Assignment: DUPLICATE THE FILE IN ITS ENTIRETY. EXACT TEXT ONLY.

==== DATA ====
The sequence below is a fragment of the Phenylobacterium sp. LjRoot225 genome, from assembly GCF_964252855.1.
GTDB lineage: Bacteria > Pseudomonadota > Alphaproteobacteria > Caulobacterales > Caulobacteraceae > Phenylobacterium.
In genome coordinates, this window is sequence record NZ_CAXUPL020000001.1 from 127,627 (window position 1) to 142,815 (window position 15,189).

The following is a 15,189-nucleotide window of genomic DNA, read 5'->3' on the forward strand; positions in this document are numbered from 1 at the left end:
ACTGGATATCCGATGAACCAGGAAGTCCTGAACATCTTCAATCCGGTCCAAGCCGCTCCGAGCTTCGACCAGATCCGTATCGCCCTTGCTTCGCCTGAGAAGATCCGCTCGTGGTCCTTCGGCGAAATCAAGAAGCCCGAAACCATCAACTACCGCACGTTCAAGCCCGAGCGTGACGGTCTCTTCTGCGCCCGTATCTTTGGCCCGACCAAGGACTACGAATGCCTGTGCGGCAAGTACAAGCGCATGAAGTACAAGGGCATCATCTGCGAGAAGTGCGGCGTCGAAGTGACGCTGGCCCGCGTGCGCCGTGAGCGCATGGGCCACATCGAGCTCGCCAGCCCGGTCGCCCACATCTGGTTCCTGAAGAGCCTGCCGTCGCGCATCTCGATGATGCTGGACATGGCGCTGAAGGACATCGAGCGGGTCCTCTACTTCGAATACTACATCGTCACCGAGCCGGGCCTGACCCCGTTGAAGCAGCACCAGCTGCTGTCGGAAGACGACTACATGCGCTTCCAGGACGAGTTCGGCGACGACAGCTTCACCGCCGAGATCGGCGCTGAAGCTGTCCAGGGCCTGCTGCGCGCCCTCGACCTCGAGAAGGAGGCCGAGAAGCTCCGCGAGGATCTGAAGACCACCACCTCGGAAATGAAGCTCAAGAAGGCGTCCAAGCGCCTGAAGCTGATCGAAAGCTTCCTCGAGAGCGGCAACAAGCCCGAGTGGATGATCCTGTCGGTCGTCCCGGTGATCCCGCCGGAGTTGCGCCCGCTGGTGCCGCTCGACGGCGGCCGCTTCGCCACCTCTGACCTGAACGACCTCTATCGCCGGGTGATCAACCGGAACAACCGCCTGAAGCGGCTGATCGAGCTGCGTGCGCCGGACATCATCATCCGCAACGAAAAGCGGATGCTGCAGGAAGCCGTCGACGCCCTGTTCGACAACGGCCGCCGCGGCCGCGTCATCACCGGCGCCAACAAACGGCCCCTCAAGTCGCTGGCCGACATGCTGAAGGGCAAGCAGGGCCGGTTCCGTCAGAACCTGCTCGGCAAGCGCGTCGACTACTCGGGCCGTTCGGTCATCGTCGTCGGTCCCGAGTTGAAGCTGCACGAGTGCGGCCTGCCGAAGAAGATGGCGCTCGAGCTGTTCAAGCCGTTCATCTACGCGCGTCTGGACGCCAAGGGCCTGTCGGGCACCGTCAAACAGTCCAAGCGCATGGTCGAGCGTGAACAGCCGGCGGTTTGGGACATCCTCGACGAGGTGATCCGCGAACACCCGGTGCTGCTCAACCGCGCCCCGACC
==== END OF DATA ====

The sequence below is a fragment of the Phenylobacterium sp. LjRoot225 genome, from assembly GCF_964252855.1.
GTDB lineage: Bacteria > Pseudomonadota > Alphaproteobacteria > Caulobacterales > Caulobacteraceae > Phenylobacterium.
In genome coordinates, this window is sequence record NZ_CAXUPL020000001.1 from 127,627 (window position 1) to 142,815 (window position 15,189).

The following is a 15,189-nucleotide window of genomic DNA, read 5'->3' on the forward strand; positions in this document are numbered from 1 at the left end:
ACTGGATATCCGATGAACCAGGAAGTCCTGAACATCTTCAATCCGGTCCAAGCCGCTCCGAGCTTCGACCAGATCCGTATCGCCCTTGCTTCGCCTGAGAAGATCCGCTCGTGGTCCTTCGGCGAAATCAAGAAGCCCGAAACCATCAACTACCGCACGTTCAAGCCCGAGCGTGACGGTCTCTTCTGCGCCCGTATCTTTGGCCCGACCAAGGACTACGAATGCCTGTGCGGCAAGTACAAGCGCATGAAGTACAAGGGCATCATCTGCGAGAAGTGCGGCGTCGAAGTGACGCTGGCCCGCGTGCGCCGTGAGCGCATGGGCCACATCGAGCTCGCCAGCCCGGTCGCCCACATCTGGTTCCTGAAGAGCCTGCCGTCGCGCATCTCGATGATGCTGGACATGGCGCTGAAGGACATCGAGCGGGTCCTCTACTTCGAATACTACATCGTCACCGAGCCGGGCCTGACCCCGTTGAAGCAGCACCAGCTGCTGTCGGAAGACGACTACATGCGCTTCCAGGACGAGTTCGGCGACGACAGCTTCACCGCCGAGATCGGCGCTGAAGCTGTCCAGGGCCTGCTGCGCGCCCTCGACCTCGAGAAGGAGGCCGAGAAGCTCCGCGAGGATCTGAAGACCACCACCTCGGAAATGAAGCTCAAGAAGGCGTCCAAGCGCCTGAAGCTGATCGAAAGCTTCCTCGAGAGCGGCAACAAGCCCGAGTGGATGATCCTGTCGGTCGTCCCGGTGATCCCGCCGGAGTTGCGCCCGCTGGTGCCGCTCGACGGCGGCCGCTTCGCCACCTCTGACCTGAACGACCTCTATCGCCGGGTGATCAACCGGAACAACCGCCTGAAGCGGCTGATCGAGCTGCGTGCGCCGGACATCATCATCCGCAACGAAAAGCGGATGCTGCAGGAAGCCGTCGACGCCCTGTTCGACAACGGCCGCCGCGGCCGCGTCATCACCGGCGCCAACAAACGGCCCCTCAAGTCGCTGGCCGACATGCTGAAGGGCAAGCAGGGCCGGTTCCGTCAGAACCTGCTCGGCAAGCGCGTCGACTACTCGGGCCGTTCGGTCATCGTCGTCGGTCCCGAGTTGAAGCTGCACGAGTGCGGCCTGCCGAAGAAGATGGCGCTCGAGCTGTTCAAGCCGTTCATCTACGCGCGTCTGGACGCCAAGGGCCTGTCGGGCACCGTCAAACAGTCCAAGCGCATGGTCGAGCGTGAACAGCCGGCGGTTTGGGACATCCTCGACGAGGTGATCCGCGAACACCCGGTGCTGCTCAACCGCGCCCCGACC